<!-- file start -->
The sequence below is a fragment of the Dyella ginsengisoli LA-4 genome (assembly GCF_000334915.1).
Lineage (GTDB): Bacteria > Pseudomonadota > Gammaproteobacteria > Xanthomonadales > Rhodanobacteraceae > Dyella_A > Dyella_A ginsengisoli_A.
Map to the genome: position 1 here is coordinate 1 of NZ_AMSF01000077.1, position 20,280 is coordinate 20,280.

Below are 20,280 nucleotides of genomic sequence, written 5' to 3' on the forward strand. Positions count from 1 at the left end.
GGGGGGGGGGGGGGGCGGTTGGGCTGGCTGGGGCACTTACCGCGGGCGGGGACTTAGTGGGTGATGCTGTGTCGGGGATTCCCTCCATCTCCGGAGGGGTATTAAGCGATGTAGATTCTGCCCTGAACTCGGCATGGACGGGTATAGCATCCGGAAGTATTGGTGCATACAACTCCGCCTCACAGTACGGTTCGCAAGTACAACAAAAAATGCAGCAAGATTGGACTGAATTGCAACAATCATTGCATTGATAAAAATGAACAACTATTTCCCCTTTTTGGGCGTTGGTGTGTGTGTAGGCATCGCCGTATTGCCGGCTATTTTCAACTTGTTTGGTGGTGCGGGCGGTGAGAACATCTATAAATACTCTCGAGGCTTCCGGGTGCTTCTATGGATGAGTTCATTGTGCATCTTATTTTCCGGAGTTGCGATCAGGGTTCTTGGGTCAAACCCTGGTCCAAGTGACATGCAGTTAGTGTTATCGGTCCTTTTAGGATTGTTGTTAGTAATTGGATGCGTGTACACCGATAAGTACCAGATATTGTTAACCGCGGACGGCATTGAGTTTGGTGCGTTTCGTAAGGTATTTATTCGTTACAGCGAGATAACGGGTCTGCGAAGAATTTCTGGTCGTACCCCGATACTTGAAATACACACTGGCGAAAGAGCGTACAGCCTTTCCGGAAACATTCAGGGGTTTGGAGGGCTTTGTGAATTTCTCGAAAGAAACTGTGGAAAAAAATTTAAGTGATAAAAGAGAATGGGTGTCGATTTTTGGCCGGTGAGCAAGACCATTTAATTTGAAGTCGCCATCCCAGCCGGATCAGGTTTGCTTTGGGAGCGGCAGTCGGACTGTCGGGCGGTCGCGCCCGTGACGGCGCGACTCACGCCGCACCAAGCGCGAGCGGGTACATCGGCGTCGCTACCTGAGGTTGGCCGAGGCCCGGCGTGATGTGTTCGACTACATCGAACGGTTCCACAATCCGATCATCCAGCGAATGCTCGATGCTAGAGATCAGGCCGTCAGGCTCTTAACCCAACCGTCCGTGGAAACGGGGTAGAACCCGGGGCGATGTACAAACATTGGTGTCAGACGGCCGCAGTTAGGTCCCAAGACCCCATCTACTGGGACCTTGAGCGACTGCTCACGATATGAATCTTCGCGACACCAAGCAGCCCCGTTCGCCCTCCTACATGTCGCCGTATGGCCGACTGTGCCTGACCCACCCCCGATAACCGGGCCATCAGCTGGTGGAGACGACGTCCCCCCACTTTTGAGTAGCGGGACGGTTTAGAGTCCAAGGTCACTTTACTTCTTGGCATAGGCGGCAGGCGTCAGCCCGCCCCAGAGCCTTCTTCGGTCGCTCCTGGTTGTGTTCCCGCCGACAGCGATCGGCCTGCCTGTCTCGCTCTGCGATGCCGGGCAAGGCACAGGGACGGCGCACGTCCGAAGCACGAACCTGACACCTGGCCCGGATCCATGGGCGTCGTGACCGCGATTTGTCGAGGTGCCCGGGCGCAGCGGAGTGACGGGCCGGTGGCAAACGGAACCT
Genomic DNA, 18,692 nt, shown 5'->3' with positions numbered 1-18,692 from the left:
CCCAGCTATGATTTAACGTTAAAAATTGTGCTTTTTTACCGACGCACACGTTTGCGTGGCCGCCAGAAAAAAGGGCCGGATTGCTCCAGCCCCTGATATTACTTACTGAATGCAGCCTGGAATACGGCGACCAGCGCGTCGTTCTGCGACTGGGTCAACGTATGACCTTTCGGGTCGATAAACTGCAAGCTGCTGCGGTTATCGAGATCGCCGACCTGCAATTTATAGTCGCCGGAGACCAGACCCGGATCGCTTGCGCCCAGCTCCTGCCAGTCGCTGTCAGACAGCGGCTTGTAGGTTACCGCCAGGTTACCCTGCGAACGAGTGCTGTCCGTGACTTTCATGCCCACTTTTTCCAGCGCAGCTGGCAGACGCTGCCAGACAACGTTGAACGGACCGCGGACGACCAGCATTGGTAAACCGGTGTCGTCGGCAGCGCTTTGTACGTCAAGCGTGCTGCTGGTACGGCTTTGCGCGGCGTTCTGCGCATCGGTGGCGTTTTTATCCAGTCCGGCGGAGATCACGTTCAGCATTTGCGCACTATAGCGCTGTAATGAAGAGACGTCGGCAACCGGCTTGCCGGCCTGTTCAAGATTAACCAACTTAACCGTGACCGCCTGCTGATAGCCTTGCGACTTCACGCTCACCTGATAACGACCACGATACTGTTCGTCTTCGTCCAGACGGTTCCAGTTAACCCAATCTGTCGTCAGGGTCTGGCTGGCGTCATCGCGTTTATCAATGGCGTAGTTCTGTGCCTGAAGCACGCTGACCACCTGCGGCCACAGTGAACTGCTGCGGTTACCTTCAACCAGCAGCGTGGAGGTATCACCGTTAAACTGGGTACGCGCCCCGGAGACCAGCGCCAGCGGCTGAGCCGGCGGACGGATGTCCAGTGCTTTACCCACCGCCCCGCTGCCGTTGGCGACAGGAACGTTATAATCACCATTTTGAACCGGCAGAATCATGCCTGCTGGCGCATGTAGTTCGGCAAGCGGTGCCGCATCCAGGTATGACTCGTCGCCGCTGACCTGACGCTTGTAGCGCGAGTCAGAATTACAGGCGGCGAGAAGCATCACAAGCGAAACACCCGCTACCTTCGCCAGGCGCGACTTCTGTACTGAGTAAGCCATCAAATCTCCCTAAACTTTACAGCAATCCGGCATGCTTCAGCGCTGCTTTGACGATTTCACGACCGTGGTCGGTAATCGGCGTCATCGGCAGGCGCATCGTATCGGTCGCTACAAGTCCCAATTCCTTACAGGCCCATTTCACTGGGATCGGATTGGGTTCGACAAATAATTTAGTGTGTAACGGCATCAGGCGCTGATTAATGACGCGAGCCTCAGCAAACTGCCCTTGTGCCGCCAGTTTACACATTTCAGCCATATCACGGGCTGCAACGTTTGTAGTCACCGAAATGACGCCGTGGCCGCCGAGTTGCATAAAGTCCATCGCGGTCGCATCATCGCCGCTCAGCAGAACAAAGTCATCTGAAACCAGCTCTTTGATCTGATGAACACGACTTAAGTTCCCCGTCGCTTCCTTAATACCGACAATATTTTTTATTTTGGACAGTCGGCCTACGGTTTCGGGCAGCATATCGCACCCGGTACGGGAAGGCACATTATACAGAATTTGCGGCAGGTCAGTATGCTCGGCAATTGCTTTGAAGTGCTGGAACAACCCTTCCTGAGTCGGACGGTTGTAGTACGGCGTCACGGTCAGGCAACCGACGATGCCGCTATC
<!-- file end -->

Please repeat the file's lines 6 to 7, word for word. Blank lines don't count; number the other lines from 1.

Genomic DNA, 18,692 nt, shown 5'->3' with positions numbered 1-18,692 from the left:
CCCAGCTATGATTTAACGTTAAAAATTGTGCTTTTTTACCGACGCACACGTTTGCGTGGCCGCCAGAAAAAAGGGCCGGATTGCTCCAGCCCCTGATATTACTTACTGAATGCAGCCTGGAATACGGCGACCAGCGCGTCGTTCTGCGACTGGGTCAACGTATGACCTTTCGGGTCGATAAACTGCAAGCTGCTGCGGTTATCGAGATCGCCGACCTGCAATTTATAGTCGCCGGAGACCAGACCCGGATCGCTTGCGCCCAGCTCCTGCCAGTCGCTGTCAGACAGCGGCTTGTAGGTTACCGCCAGGTTACCCTGCGAACGAGTGCTGTCCGTGACTTTCATGCCCACTTTTTCCAGCGCAGCTGGCAGACGCTGCCAGACAACGTTGAACGGACCGCGGACGACCAGCATTGGTAAACCGGTGTCGTCGGCAGCGCTTTGTACGTCAAGCGTGCTGCTGGTACGGCTTTGCGCGGCGTTCTGCGCATCGGTGGCGTTTTTATCCAGTCCGGCGGAGATCACGTTCAGCATTTGCGCACTATAGCGCTGTAATGAAGAGACGTCGGCAACCGGCTTGCCGGCCTGTTCAAGATTAACCAACTTAACCGTGACCGCCTGCTGATAGCCTTGCGACTTCACGCTCACCTGATAACGACCACGATACTGTTCGTCTTCGTCCAGACGGTTCCAGTTAACCCAATCTGTCGTCAGGGTCTGGCTGGCGTCATCGCGTTTATCAATGGCGTAGTTCTGTGCCTGAAGCACGCTGACCACCTGCGGCCACAGTGAACTGCTGCGGTTACCTTCAACCAGCAGCGTGGAGGTATCACCGTTAAACTGGGTACGCGCCCCGGAGACCAGCGCCAGCGGCTGAGCCGGCGGACGGATGTCCAGTGCTTTACCCACCGCCCCGCTGCCGTTGGCGACAGGAACGTTATAATCACCATTTTGAACCGGCAGAATCATGCCTGCTGGCGCATGTAGTTCGGCAAGCGGTGCCGCATCCAGGTATGACTCGTCGCCGCTGACCTGACGCTTGTAGCGCGAGTCAGAATTACAGGCGGCGAGAAGCATCACAAGCGAAACACCCGCTACCTTCGCCAGGCGCGACTTCTGTACTGAGTAAGCCATCAAATCTCCCTAAACTTTACAGCAATCCGGCATGCTTCAGCGCTGCTTTGACGATTTCACGACCGTGGTCGGTAATCGGCGTCATCGGCAGGCGCATCGTATCGGTCGCTACAAGTCCCAATTCCTTACAGGCCCATTTCACTGGGATCGGATTGGGTTCGACAAATAATTTAGTGTGTAACGGCATCAGGCGCTGATTAATGACGCGAGCCTCAGCAAACTGCCCTTGTGCCGCCAGTTTACACATTTCAGCCATATCACGGGCTGCAACGTTTGTAGTCACCGAAATGACGCCGTGGCCGCCGAGTTGCATAAAGTCCATCGCGGTCGCATCATCGCCGCTCAGCAGAACAAAGTCATCTGAAACCAGCTCTTTGATCTGATGAACACGACTTAAGTTCCCCGTCGCTTCCTTAATACCGACAATATTTTTTATTTTGGACAGTCGGCCTACGGTTTCGGGCAGCATATCGCACCCGGTACGGGAAGGCACATTATACAGAATTTGCGGCAGGTCAGTATGCTCGGCAATTGCTTTGAAGTGCTGGAACAACCCTTCCTGAGTCGGACGGTTGTAGTACGGCGTCACGGTCAGGCAACCGACGATGCCGCTATC